My Husband Won’t Pick Up or Comfort our 12-Month-Old Because he Says it Will Make Him Soft
You raise two important issues: how to respond to a toddler who is upset and establishing a way for you and your husband to effectively communicate and resolve child-rearing challenges when you have different ideas about them.
The first issue to think about is this idea of raising a child to be “soft.” I am assuming that for your husband, his concern is that comforting your son will not make him independent and able to handle challenges—that he will always look for and expect someone else to help him when is upset. Your husband is not alone in his beliefs. Many dads, and moms too, share this concern. These ideas often come from the messages parents received from their families as they were growing up. And of course, many come from a person’s ideas about gender—that for a boy to be “tough,” he shouldn’t cry or need help when upset.
I am also assuming your worry is that by not comforting him, your son may feel insecure and less trusting of you, which in the end may be what actually makes him “soft.”
What tends to happen in situations in which parents disagree is that they get polarized. Both argue their points and the more they defend their position, the more extreme a stance each needs to take in order to make their point.
A much more useful approach is for each partner to start by looking at the big picture. You both want your son to grow up healthy and strong. You both have his best interest at heart. Neither of you want to harm him. You simply have different ideas about what is going to help him reach this goal.
Next, each of you clearly articulates what you think and feel about the situation and why, while the other listens without interrupting. As you listen to each other, think about what your partner is saying that makes sense to you and validate that. In this case, you might validate not your husband’s behavior, but his underlying intention—to help make your son a competent, independent person. It would also be helpful to point out some things your husband does with your son that help him thrive. Having been heard, and also complimented, your husband is much more likely to be open to hearing your thoughts and feelings.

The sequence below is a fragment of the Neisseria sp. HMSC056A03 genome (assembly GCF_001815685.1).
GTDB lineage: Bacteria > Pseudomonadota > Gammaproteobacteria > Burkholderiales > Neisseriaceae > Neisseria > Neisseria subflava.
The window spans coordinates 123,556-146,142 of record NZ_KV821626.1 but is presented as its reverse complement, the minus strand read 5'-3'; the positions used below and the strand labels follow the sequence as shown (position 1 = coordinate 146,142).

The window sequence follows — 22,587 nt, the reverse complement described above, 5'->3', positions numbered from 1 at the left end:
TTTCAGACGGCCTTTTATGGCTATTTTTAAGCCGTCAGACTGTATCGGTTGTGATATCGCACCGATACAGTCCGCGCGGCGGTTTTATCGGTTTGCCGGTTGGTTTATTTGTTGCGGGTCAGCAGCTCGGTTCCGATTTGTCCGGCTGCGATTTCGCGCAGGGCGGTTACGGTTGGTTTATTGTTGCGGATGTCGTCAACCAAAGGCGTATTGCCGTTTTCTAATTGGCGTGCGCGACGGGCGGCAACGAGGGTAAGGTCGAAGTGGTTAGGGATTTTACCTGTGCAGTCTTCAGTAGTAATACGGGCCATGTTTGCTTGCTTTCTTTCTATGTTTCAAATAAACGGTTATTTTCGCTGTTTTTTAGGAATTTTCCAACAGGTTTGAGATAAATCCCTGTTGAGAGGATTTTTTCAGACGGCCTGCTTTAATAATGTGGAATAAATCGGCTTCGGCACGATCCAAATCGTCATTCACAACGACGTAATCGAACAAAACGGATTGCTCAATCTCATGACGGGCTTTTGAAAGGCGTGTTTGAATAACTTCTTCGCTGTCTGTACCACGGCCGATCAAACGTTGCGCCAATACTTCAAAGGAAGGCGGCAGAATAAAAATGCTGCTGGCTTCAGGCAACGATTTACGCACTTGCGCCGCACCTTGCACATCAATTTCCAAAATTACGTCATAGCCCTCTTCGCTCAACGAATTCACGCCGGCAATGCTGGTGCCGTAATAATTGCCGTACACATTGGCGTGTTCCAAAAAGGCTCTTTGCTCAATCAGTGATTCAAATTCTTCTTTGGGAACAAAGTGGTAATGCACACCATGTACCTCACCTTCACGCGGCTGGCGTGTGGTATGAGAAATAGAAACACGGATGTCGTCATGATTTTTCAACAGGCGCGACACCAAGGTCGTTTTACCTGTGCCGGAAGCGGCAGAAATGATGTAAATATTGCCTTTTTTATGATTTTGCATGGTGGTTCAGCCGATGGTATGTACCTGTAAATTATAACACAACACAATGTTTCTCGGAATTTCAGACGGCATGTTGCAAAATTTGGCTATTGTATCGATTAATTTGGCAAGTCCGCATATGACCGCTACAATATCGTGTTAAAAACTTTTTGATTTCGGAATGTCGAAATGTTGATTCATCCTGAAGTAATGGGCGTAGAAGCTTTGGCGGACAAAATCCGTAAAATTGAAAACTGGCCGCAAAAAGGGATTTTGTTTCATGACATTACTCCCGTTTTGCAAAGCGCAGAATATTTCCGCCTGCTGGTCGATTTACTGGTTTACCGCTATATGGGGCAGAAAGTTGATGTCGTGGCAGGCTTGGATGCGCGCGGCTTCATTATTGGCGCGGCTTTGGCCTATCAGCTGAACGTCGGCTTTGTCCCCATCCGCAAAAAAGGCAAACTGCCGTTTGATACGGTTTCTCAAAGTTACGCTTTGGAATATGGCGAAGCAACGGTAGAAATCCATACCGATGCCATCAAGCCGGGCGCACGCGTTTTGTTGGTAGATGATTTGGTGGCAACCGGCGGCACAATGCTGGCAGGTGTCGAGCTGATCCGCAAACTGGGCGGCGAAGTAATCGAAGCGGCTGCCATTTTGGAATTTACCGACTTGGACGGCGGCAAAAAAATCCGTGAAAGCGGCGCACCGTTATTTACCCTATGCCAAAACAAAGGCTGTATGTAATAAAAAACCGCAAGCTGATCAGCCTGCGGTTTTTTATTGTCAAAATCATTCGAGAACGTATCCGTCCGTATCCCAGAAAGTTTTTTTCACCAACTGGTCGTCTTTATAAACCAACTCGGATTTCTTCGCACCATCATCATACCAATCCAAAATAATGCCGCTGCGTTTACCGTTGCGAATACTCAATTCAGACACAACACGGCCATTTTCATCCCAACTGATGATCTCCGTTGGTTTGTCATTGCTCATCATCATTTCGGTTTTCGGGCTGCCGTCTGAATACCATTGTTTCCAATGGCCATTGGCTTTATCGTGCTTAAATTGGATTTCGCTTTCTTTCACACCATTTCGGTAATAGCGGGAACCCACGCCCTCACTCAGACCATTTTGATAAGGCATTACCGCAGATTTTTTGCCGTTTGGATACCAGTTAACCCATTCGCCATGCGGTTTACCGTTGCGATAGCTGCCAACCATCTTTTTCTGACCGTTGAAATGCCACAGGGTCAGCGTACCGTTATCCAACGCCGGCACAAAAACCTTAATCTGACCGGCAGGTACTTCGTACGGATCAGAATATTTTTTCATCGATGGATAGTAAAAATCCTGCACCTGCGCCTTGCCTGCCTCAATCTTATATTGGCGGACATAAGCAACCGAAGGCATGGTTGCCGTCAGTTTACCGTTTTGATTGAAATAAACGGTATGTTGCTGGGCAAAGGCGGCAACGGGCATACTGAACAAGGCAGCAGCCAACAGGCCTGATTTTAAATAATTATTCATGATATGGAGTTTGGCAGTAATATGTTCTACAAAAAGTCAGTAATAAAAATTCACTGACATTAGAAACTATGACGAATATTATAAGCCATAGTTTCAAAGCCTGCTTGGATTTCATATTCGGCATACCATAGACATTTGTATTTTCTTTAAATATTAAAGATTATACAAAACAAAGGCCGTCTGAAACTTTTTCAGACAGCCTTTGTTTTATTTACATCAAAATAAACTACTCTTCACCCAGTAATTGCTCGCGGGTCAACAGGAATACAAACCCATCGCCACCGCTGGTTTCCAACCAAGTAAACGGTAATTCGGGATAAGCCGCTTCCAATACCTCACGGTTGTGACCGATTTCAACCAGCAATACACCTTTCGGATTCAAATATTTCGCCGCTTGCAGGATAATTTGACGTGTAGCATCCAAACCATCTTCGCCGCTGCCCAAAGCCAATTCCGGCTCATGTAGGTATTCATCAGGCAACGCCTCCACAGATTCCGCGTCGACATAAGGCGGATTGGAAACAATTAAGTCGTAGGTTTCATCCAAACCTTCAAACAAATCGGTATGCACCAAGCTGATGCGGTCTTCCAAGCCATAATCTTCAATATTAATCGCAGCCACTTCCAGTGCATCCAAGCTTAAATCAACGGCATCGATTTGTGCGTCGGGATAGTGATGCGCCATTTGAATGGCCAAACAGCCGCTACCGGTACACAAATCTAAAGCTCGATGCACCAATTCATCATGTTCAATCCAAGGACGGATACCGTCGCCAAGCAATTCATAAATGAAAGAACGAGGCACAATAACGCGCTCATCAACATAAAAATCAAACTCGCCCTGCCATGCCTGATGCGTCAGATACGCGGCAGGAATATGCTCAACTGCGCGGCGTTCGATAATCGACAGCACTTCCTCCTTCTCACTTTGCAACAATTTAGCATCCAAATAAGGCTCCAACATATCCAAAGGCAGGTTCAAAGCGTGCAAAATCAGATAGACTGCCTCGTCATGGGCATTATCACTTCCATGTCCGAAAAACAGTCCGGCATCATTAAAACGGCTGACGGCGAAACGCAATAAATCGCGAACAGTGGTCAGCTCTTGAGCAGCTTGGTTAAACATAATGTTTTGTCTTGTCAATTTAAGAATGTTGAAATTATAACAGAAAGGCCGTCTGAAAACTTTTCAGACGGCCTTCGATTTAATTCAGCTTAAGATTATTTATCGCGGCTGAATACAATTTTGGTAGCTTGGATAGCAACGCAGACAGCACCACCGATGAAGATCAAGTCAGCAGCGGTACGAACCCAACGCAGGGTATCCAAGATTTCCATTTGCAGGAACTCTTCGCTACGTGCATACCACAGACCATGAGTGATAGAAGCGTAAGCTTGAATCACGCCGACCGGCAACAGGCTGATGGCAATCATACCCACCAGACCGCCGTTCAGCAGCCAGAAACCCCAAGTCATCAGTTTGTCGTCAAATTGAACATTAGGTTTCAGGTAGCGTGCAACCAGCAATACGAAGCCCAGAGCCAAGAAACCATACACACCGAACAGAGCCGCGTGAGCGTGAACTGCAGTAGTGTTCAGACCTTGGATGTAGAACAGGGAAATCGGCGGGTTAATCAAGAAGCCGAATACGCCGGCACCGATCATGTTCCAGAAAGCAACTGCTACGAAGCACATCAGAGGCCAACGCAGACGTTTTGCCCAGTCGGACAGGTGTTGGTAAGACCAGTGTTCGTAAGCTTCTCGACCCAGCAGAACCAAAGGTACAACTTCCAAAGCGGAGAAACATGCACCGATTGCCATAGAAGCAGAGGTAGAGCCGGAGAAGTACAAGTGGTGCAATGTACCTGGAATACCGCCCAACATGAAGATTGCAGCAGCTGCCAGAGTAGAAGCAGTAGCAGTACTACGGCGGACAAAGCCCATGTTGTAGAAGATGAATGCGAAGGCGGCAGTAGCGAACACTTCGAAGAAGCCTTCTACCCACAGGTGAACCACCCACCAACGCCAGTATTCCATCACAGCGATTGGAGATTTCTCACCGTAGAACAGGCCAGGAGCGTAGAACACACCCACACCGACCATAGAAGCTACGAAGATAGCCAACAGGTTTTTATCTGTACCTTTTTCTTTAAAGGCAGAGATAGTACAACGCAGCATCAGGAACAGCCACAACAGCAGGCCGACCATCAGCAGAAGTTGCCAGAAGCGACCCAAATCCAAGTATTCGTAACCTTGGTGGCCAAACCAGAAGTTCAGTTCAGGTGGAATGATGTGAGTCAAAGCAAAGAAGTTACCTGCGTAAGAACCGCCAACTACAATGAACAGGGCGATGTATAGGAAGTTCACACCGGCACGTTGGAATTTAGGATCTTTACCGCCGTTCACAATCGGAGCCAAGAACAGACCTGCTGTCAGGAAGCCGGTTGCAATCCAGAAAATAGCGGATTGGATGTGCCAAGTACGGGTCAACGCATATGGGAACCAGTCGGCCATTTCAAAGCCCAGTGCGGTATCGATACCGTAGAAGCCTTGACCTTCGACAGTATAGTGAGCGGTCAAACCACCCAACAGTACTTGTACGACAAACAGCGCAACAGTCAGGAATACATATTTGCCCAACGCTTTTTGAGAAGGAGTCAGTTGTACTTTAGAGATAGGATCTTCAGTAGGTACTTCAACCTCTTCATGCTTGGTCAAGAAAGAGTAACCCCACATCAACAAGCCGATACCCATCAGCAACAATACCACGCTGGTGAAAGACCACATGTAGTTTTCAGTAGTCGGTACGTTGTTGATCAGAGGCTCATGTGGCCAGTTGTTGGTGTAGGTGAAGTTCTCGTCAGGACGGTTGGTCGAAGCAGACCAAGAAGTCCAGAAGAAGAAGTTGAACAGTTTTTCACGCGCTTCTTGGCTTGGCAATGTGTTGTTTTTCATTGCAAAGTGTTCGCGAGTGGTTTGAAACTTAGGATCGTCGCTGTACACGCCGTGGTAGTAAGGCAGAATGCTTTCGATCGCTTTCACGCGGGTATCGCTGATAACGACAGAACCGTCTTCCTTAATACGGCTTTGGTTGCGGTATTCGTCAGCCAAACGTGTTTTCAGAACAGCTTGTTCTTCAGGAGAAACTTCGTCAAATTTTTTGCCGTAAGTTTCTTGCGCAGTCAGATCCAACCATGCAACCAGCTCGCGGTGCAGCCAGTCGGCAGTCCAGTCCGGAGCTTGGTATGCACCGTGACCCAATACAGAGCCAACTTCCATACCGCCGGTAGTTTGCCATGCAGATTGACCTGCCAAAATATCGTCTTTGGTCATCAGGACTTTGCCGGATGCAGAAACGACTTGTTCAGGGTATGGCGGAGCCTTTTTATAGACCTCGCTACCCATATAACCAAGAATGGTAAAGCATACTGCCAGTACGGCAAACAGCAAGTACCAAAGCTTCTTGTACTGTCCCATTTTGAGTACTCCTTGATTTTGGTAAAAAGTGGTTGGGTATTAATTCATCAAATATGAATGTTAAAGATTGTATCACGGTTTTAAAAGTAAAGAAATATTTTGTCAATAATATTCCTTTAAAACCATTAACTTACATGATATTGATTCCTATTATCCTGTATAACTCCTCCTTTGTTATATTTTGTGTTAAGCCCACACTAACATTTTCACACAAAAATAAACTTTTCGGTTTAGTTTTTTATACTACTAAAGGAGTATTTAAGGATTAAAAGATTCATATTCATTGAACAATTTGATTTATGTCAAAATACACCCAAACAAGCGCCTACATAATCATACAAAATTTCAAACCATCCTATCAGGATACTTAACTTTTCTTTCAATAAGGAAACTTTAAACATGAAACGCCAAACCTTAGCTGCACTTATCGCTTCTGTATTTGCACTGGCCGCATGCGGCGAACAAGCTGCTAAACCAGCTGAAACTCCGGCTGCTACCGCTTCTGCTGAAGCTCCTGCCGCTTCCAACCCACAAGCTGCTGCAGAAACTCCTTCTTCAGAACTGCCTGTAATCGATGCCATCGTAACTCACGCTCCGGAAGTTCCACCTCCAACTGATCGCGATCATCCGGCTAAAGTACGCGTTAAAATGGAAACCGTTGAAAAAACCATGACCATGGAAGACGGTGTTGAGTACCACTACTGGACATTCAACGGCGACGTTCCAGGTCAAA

Children are not born with the skill of managing their own strong emotions. In fact, young children ultimately learn to comfort and soothe themselves by having the adults closest to them comfort and soothe them. When parents and caregivers help children calm down when they are sad, scared, angry, or overwhelmed, children are better able to manage their own feelings as they grow.
The response that would most benefit your son actually takes into account both your and your husband’s beliefs and values about child rearing. Here’s how it might look in “real-life.” Your son falls down as he is playing a chasing game with you. He starts to cry.
- You or your husband say something like, “Uh oh! You fell down.” (Use a loving, but matter-of-fact voice, not one that is overly concerned or panicky because kids pick up on their parents’ cues about how to feel or react to any given situation.)
- Provide some physical comfort, a hug, or a gentle stroke to the affected area of his body.
- Encourage him to play again, letting him know you think he can do it.
By combining your approaches, you and your husband can team up in this extreme sport we call parenting.